8 Neoliberalizing Sports Privatization privatization in the case of FIFA not the sell off of public sector but commodification of practices of civil society»marketing rights mean all rights of exploitation (in whatever form) of all types of advertising...«(regulations 2006 FIFA World Cup) Eike Batista (EBX Group) since 1986 commercial logos: jerseys and shorts (1986), socks and goalkeeper's gloves (1994), goalkeeper's caps (1998), thermal shorts, wristbands (2002) since 1998 neither Regulations nor Statutes kept track of distribution of financial proceeds and FIFA's relative share
9 Neoliberalizing Sports Market proxies public viewing areas can be either understood as temporary privatization of public space or as introduction of market proxies into public space take-over of public space by FIFA as attempt to safeguard the exclusive rights for ground-advertisement space parts of the coalition of the willing state, nonprofit, forprofit members of football family transform into coalition of the billing : FIFA& its member organizations José Maria Marin (FIFA) we might even define the FIFA as the personate embodiment of a market proxy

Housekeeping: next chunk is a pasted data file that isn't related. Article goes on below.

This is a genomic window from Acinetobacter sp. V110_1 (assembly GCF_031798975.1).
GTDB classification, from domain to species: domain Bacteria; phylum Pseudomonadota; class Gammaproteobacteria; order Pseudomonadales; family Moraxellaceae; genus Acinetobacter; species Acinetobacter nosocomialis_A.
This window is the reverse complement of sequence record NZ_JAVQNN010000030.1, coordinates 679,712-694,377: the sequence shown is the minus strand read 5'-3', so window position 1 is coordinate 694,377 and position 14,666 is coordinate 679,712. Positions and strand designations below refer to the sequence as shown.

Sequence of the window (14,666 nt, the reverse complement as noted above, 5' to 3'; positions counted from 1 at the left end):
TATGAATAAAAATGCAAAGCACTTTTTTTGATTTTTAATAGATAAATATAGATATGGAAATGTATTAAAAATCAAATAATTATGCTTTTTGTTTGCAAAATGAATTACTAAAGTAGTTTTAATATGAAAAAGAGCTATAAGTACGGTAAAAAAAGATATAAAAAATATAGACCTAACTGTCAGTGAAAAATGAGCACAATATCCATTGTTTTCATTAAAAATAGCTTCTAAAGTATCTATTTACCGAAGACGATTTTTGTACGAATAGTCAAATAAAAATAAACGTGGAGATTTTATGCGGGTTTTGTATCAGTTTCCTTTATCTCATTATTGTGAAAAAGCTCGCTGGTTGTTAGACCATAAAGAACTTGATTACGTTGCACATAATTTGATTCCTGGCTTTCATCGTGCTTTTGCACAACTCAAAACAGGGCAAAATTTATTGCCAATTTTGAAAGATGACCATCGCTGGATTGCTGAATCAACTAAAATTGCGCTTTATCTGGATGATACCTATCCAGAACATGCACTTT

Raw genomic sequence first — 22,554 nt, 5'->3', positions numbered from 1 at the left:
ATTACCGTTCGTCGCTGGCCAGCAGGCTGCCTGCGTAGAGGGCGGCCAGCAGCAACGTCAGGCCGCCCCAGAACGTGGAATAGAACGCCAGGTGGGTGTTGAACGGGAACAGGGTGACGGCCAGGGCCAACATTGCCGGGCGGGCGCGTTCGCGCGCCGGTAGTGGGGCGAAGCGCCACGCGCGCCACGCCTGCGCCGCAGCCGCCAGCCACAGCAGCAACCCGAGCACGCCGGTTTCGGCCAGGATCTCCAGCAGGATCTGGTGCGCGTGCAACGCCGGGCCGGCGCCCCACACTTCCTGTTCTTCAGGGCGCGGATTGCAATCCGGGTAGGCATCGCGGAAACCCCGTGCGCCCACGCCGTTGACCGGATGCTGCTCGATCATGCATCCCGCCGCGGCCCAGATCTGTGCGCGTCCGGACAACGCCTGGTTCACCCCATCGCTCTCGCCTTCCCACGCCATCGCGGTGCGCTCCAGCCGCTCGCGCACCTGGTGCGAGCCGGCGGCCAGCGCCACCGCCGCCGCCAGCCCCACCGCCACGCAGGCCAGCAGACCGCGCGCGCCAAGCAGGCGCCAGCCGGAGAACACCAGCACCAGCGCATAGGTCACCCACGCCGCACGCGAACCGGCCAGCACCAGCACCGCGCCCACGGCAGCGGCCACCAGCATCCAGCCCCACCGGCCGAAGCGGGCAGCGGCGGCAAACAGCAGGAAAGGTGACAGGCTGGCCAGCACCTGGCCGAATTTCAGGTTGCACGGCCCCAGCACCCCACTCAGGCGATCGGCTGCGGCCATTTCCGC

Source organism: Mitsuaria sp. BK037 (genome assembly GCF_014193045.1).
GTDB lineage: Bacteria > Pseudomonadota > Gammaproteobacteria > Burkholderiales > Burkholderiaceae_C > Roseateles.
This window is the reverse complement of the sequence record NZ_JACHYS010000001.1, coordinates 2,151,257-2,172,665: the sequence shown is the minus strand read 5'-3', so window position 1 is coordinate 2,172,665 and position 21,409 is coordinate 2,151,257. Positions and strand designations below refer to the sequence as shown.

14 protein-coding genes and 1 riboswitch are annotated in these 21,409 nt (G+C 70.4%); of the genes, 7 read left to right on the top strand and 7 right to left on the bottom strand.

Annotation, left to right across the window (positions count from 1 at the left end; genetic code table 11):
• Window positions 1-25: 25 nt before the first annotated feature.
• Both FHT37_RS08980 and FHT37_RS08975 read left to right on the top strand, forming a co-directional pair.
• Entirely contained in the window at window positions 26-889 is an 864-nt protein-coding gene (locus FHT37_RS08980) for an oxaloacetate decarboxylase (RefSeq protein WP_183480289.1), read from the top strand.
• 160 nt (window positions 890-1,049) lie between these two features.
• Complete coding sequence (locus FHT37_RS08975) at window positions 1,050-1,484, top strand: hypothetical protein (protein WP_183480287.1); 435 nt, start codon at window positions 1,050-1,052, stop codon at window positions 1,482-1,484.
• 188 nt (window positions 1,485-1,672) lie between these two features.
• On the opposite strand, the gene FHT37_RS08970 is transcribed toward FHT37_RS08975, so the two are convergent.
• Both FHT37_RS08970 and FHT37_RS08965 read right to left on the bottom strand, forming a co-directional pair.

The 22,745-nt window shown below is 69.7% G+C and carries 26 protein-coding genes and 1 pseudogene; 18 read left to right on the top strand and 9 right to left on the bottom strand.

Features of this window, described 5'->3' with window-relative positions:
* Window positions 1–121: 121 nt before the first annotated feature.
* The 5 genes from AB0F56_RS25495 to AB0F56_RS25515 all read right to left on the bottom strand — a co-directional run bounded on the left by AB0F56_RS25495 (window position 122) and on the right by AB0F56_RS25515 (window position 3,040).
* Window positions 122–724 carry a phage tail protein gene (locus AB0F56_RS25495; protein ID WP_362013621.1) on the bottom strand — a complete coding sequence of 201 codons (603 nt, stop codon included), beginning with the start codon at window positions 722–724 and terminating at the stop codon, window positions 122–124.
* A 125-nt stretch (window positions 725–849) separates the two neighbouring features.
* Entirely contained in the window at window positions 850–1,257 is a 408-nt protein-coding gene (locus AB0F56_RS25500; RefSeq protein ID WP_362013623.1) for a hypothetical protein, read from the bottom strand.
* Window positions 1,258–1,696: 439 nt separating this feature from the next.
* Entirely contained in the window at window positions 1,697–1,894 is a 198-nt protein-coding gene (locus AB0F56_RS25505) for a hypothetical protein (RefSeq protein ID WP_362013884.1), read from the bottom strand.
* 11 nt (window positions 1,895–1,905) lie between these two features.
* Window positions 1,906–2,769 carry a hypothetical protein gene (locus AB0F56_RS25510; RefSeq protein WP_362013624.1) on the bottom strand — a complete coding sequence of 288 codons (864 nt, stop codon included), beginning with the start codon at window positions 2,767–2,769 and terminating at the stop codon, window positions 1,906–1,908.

10 Neoliberalizing Sports Internationalization FIFA as supra-national organization sets rules; direct link to local sport clubs: glocalization wedding of football, television and commercialization starting with 1954 World Cup in Switzerland FIFA today has 208 member organizations and thus more members than the United Nations organization Juan Antonio Samaranch (IOC) FIFA profits grew from 20,000 EUR in 1930 to 1.1 billion EUR at the German World Cup in 2006